John Sides

John Sides is an associate professor in the Department of Political Science at George Washington University.

Recent Articles

The Supreme Court, Health Care Reform, and Electoral Politics

(Flickr / TimmyGUNZ)
Last week I participated in a roundtable that on these issues, along with other GW faculty from public health and law—Sara Rosenbaum, Peter Smith, and Katherine Hayes—as well as former U.S. Senate Finance Committee staffer Mark Hayes and former House Commerce Committee Health Subcommittee Counsel Andy Schneider. You can find a synopsis here and the video here . My remarks centered on implications of health care reform for the 2012 election (as I previously wrote about here ). How might the Court’s decision affect the politics of the issue for the election? First, it’s likely that the Court’s decision—no matter what it is—won’t much affect overall public support or opposition to the Affordable Care Act. Court decisions often simply polarize approval—as in this study of Roe v. Wade. There are already early indicators that this will happen. In a March 2012 Kaiser Family Foundation poll , respondents were asked how they would feel if the court rules the individual mandate unconstitutional...


(Flickr/Lucas Warren)
I’m sorry that Ruy Teixeira had to review this book. Give Senators iPads. Wishful thinking. Ezra Klein reviews Jack Abramoff’s and Lawrence Lessig’s books on money in politics—complete with a shout-out to Hall and Deardorff’s 2006 article and allusions to other research. Lessig responds .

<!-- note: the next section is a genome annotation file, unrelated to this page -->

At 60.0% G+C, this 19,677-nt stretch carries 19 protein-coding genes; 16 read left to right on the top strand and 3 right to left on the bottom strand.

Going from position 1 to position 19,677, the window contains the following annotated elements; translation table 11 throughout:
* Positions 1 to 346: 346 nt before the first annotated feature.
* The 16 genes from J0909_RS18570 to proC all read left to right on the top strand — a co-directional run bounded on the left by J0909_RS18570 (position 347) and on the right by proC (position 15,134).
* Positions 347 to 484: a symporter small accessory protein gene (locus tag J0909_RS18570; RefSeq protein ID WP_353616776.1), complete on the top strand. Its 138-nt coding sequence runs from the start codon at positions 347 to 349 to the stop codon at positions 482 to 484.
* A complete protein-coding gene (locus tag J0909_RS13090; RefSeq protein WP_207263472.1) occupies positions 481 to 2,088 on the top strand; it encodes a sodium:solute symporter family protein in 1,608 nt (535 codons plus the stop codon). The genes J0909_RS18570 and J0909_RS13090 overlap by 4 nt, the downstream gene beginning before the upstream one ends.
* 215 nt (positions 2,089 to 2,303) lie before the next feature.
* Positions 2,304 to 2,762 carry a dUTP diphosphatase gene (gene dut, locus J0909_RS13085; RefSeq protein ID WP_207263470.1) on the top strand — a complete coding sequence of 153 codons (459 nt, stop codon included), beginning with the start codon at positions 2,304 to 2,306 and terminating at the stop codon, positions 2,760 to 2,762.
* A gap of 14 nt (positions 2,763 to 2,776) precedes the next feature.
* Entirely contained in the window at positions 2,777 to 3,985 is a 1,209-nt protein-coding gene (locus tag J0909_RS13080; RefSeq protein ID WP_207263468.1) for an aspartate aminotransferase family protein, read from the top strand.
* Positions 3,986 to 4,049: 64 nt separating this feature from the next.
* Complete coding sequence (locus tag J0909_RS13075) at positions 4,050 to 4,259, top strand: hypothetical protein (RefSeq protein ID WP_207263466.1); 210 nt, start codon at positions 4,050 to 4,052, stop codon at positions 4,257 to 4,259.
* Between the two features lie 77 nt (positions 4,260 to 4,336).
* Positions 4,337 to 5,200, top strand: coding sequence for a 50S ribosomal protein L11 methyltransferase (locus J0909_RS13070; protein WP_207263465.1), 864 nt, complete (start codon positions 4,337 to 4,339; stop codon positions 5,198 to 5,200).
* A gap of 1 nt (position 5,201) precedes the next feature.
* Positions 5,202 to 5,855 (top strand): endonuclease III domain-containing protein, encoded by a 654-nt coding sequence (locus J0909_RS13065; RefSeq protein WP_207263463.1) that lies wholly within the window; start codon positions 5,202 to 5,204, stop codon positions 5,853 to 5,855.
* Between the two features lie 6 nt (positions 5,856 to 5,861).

As the Economy Goes, So Do the Birthers

Andy Borowitz wrote a piece called “In Positive Economic Sign, Republicans Starting to Say Obama Wasn’t Born in US,” and Barry Ritholz writes : The NYT ’s Floyd Norris, on a hunch, decided to crunch them to see if there is any math underlying the funny business. As it turns out, there is: Anyone can check the numbers to see if Borowitz was right — he is. Then there are these graphs: And this: You will note that birther mentions skyrocketed in the spring of 2011, after a run of increasingly good job numbers, and then fell off along with the job numbers later that year. Now, with the job numbers rising again, so are the birther stories. So far in March there are 263 articles, putting us on a pace to break the monthly record set in April 2011 when Donald Trump was trying to be the birther candidate. I like fun correlations as much as the next guy, but there is nothing to see here. When you download the data , a better graph quickly shows how little is going on here: The overall...

The Snowe Retirement

…should there be a two-way race for the Senate seat (and that’s by no means a sure thing), Republicans will need a candidate who can run as a Snowe Republican. The currents of 2010 affect their ability to field such a candidate. That’s U. of Maine political scientist Amy Fried in this post . See also her earlier piece with Douglas Harris, “Maine’s Political Warriors: Senators Snowe and Collins, Congressional Moderates in a Partisan Era.” Here is their graph of the changing partisan composition of New England’s congressional representatives: See also this post by Peter Ubertaccio. And this post by Keith Poole and this post by Simon Jackman, who writes: Should the Democrats pick up the seat, we might expect a Senator racking up a voting history a la Levin (D-MI), Stabenow (D-MI) or Cantwell (D-WA) or Murray (D-WA), right in the middle of the Democratic pack.


The psychology of primary voters . Lots of good polisci here. (Hat tip to Daniel Lippman.) What Citizens United did and did not do. Australia makes American politics looks nice? Citation to some of Deborah Brooks ’ work too. And there’s also the psychic crocodile . (Hat tip to Llewelyn Hughes.) See also Simon Jackman . Save the National Longitudinal Survey. Maps and war (via Seth Masket).